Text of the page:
Cameroon/Nigeria Mixed Commission
The Special Representative of the Secretary General for West Africa also serves as Chairman of the Cameroon-Nigeria Mixed Commission (CNMC) established in November 2002 by the UN Secretary-General at the request of Presidents Paul Biya and Olusegun Obasanjo of Cameroon and Nigeria respectively. The goal of the Mixed Commission is to facilitate the implementation of the judgment of the International Court of Justice (ICJ) of 10 October 2002.
The mandate covers the following fields:
- Demarcation of the land boundary and delimitation of the maritime boundary between the two countries.
- Withdrawal and transfer of authority in the Lake Chad area, along the land boundary and in the peninsula of Bakassi.
- Demilitarization of the peninsula of Bakassi.
- Protection of the rights of the affected populations.
- Development of projects aiming at promoting the economic joint ventures between Cameroon and Nigeria and cross border cooperation.
- Reactivation of the Lake Chad Basin Commission
Since December 2002, the Mixed Commission has held regular meetings alternatively in Yaoundé and Abuja. To this date, 1947 kilometres of land boundary have been surveyed and agreed by the Parties (the boundary is believed to be 2,100 kilometres long). It managed effectively the process of withdrawal and transfer of authority in Lake Chad area (32 villages involved), along the land boundary and in the Bakassi peninsula. All technicalities pertaining to the delineation of the maritime boundary, including the maritime charts have been settled in compliance with the judgment. Moreover, the Mixed Commission approved the recommendations of the Working Group on the Maritime Boundary, including the provisions for cross-border cooperation on hydrocarbon deposits straddling the maritime boundary (March 2011).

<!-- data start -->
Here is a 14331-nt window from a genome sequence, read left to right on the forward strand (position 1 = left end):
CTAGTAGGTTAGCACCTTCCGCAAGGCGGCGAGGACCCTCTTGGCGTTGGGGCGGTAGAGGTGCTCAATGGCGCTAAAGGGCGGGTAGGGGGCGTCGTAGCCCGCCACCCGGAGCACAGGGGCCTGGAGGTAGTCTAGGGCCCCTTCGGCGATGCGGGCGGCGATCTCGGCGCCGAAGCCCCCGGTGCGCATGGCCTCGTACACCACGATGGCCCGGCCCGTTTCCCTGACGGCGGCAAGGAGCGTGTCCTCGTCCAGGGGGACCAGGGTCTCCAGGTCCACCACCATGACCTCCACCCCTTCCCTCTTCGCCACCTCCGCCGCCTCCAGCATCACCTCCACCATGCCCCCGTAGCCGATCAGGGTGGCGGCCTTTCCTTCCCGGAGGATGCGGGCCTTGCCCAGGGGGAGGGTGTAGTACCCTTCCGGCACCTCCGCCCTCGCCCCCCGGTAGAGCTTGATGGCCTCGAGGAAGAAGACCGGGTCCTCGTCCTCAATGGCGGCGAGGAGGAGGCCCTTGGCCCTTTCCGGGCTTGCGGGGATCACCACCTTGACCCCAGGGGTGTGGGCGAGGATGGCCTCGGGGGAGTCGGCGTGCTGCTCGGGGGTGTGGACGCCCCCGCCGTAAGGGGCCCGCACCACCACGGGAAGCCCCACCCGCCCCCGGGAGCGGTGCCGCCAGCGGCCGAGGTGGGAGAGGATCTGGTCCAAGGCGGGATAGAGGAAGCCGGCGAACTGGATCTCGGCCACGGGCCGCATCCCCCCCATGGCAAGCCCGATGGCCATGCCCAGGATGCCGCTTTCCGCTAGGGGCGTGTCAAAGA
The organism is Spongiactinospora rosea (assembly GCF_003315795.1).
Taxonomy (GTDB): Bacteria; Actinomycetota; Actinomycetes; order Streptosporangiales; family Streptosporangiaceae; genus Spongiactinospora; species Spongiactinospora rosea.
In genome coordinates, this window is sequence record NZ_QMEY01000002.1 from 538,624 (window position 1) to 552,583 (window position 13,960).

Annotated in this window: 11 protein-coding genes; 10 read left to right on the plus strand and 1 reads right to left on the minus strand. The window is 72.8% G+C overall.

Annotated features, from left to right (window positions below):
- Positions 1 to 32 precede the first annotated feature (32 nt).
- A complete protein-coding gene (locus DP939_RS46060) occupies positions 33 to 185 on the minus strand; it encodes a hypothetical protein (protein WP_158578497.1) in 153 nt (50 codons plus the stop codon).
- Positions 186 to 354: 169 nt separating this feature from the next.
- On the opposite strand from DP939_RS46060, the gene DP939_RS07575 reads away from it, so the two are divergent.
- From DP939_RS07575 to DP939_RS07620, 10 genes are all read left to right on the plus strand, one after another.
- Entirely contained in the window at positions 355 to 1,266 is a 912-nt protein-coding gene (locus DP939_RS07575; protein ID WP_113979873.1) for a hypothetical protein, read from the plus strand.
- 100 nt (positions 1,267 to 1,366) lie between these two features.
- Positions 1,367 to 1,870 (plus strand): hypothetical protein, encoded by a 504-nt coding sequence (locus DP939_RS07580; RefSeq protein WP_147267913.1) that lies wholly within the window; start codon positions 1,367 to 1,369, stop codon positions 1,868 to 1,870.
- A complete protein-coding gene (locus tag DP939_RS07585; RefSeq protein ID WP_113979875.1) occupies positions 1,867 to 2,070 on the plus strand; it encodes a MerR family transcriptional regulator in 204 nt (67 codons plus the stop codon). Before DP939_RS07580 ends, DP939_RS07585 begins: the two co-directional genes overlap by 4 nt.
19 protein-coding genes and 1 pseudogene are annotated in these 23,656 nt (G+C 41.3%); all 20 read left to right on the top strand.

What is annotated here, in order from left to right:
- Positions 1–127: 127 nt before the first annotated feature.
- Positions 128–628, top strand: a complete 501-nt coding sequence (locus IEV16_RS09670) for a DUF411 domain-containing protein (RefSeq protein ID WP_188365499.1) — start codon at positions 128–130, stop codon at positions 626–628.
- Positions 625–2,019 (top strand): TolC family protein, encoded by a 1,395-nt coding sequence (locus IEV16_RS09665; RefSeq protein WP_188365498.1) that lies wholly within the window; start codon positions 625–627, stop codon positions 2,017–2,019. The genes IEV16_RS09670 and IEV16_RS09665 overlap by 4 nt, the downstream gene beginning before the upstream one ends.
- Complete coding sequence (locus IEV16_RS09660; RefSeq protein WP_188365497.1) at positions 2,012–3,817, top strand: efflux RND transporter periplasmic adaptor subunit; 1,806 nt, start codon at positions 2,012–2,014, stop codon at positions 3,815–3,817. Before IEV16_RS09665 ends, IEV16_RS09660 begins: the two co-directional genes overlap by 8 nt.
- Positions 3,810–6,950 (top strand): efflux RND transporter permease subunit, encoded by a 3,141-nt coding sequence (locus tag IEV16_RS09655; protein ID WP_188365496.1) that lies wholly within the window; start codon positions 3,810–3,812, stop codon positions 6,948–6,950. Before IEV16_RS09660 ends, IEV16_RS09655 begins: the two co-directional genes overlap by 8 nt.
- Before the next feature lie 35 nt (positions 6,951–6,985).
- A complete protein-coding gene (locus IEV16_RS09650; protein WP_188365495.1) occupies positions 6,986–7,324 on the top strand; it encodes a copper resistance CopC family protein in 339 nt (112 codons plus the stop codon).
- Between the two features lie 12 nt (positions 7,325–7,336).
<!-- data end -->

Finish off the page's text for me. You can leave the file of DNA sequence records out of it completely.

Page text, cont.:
On 15 August 2013, the Security Council issued a press statement about the successful implementation of the Greentree Agreement on the settlement of the dispute over Bakassi (SC/11094) noting the achievement of the Mixed Commission's mediation as an outstanding initiative of preventive diplomacy. This assessment followed an independent report carried out by the European Union which emphasized furthermore the cost-effectiveness of the Mixed Commission’s demarcation process.
Cameroon, Nigeria and the two United Nations country teams, along with partners including the African Development Bank and the European Union, are considering socio-economic projects in the border areas.